The musical basically follows Dickens’s serialized story, which brings the viewers on a tour of the various social classes in early 19th century England. We start off at a workhouse, where Oliver Twist (Mark Lester), a waifish orphan boy with a voice like a velvety little petal, is ousted from a workhouse after meekly requesting more gruel at dinner. The owner of the workhouse, Mr. Bumble, auctions Oliver off as an apprentice to the lowest bidder, who happens to be an undertaker. Oliver eventually escapes to London, where he immediately falls in with a dashing young pickpocket, the Artful Dodger (Jack Wild); his crew of cheerful thief children; and their adult ringleader, Fagin (Ron Moody). The child thieves have a rickety old hideout in the upper levels of an abandoned building, but their den is downright cozy; Fagin puts Oliver to bed in a torn-up basket and a couple of ratty blankets, which looked extremely inviting all things considered. It would be a child’s paradise if not for the looming presence of Bill Sikes, a horrific character played by an (unfortunately) extremely hot Oliver Reed. Bill is accompanied by the kind, ill-fated Nancy (Shani Wallis), who is responsible for 50% of my interest in this movie as a child. The bulk of the film’s tension rests on who is in possession of Oliver, and whether he’ll finally get the chance to join a happy household. At various points throughout the movie he’s sold, arrested, adopted, kidnapped, forced into burglary, and kidnapped again; apart from the stolen fineries of wealthy Londoners, he’s the hottest commodity in the film while doing basically nothing that isn’t at the behest of someone else’s will.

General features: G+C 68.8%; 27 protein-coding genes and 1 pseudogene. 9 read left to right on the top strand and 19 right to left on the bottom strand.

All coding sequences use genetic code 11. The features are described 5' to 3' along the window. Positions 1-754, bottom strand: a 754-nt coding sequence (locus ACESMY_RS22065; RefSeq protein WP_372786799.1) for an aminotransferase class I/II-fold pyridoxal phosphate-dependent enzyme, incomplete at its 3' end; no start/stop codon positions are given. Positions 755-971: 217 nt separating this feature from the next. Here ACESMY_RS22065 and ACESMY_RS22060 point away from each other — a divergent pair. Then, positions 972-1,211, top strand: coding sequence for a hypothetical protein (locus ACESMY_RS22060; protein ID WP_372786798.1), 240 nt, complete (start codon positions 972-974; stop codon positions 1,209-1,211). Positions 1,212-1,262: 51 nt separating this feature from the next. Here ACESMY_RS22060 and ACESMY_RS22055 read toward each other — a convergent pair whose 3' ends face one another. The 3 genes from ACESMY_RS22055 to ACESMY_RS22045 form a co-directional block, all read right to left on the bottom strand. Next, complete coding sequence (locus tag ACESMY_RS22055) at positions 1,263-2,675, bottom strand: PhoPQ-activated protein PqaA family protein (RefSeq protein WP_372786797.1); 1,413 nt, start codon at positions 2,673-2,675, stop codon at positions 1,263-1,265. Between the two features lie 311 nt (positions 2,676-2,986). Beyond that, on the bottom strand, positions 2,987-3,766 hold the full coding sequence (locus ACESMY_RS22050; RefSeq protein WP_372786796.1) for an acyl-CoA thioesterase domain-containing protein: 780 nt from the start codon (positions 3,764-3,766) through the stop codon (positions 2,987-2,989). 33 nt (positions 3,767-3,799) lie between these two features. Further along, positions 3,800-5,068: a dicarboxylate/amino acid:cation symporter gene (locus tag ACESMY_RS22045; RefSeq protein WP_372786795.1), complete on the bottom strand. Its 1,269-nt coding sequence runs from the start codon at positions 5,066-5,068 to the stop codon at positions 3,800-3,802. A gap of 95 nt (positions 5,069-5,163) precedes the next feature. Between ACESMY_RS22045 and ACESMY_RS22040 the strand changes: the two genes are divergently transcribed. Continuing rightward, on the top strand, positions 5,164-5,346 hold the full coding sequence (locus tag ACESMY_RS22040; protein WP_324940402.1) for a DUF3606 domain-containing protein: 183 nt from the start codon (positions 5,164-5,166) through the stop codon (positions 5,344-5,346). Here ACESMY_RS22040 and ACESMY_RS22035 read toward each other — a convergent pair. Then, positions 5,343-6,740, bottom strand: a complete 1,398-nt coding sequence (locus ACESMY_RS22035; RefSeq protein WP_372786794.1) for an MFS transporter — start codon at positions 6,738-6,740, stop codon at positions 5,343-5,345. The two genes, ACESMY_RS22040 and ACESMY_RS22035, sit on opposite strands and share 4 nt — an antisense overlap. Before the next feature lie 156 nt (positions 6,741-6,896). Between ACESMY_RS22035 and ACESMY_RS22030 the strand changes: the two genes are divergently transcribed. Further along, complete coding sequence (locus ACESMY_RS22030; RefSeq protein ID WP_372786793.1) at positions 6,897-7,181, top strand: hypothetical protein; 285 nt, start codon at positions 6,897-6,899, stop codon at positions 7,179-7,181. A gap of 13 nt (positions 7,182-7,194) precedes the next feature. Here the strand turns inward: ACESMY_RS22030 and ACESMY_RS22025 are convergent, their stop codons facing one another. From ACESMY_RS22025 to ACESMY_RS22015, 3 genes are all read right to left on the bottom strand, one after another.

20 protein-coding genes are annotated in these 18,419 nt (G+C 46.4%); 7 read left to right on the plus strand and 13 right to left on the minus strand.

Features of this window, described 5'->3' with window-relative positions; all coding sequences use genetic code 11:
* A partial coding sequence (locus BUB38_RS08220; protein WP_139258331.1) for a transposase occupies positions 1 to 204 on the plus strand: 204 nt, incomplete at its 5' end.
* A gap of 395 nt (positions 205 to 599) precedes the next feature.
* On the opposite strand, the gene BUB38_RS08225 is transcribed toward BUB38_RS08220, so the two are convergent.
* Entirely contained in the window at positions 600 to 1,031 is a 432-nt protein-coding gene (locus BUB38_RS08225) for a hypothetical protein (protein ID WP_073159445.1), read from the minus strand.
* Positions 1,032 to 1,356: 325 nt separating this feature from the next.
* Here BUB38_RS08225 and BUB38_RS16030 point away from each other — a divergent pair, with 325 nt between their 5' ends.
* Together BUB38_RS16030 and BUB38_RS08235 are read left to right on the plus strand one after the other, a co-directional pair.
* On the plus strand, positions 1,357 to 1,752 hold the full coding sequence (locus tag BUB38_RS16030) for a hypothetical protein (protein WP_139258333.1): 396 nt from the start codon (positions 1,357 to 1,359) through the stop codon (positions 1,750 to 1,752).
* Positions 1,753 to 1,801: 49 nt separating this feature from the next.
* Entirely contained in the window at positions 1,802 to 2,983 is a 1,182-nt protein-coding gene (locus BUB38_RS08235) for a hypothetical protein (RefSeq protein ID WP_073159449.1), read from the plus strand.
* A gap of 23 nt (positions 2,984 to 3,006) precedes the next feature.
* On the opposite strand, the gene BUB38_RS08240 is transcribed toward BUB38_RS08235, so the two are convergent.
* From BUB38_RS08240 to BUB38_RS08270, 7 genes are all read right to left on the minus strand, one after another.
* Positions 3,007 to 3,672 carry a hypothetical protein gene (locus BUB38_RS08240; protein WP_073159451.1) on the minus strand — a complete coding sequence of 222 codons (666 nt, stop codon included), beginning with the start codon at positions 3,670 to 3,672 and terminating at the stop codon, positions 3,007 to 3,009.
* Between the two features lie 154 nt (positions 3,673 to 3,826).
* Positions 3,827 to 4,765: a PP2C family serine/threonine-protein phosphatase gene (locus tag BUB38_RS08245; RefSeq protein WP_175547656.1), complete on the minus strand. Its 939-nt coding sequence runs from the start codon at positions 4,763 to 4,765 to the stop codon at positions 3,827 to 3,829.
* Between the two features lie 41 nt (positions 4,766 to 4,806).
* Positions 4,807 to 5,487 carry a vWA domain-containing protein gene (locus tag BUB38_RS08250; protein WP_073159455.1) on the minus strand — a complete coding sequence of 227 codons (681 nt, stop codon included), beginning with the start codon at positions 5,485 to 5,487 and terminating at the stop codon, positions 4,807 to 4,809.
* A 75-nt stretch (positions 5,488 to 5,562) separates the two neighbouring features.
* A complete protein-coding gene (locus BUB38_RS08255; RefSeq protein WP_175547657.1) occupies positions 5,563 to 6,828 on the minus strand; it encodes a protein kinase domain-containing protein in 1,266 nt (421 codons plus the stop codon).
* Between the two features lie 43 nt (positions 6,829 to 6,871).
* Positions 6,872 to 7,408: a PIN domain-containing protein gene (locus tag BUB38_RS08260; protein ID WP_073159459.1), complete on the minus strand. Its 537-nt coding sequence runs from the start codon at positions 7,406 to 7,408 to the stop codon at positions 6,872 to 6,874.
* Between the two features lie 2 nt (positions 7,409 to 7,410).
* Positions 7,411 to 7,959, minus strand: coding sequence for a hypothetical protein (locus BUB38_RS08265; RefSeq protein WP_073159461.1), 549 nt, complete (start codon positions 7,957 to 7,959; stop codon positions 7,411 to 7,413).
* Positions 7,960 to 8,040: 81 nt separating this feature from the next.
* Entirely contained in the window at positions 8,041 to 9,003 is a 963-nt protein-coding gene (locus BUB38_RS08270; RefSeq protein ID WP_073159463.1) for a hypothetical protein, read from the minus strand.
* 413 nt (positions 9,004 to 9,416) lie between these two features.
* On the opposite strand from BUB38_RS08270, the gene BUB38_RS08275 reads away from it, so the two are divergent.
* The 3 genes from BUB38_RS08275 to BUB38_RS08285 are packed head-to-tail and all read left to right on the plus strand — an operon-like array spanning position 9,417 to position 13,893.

I think this is a great musical! The sets are big and beautiful, and a few numbers (namely “Consider Yourself” and “Who Will Buy?”) have that old Hollywood scale of extras that makes you think, “This scene was expensive!” The majority of the songs are absolute bangers; they wormed themselves into my brain many years ago and, like little sleeper agents, unfurled themselves effortlessly as the film went on. I think the thing that struck me the most was that this film makes poverty-stricken 1820s London seem like an absolute ball; I really wanted Fagin to be my grandfather and live a little life of crime when I saw this as a child. It’s especially striking after seeing the Polanski adaptation, which is absolutely mired in the muck of that period. Police dutifully trot around the city; little chimney sweeps burn their sweet little trousers; life is pure joy! Nancy’s relationship with Bill is probably the harshest aspect of the musical, and it’s also my absolute least favorite part to watch. Brandon, do you think the cheer of the musical takes away from the point of the film? Should Reed have made me feel worse for these little orphans, or do you think the musical had a balance of glee and gruel?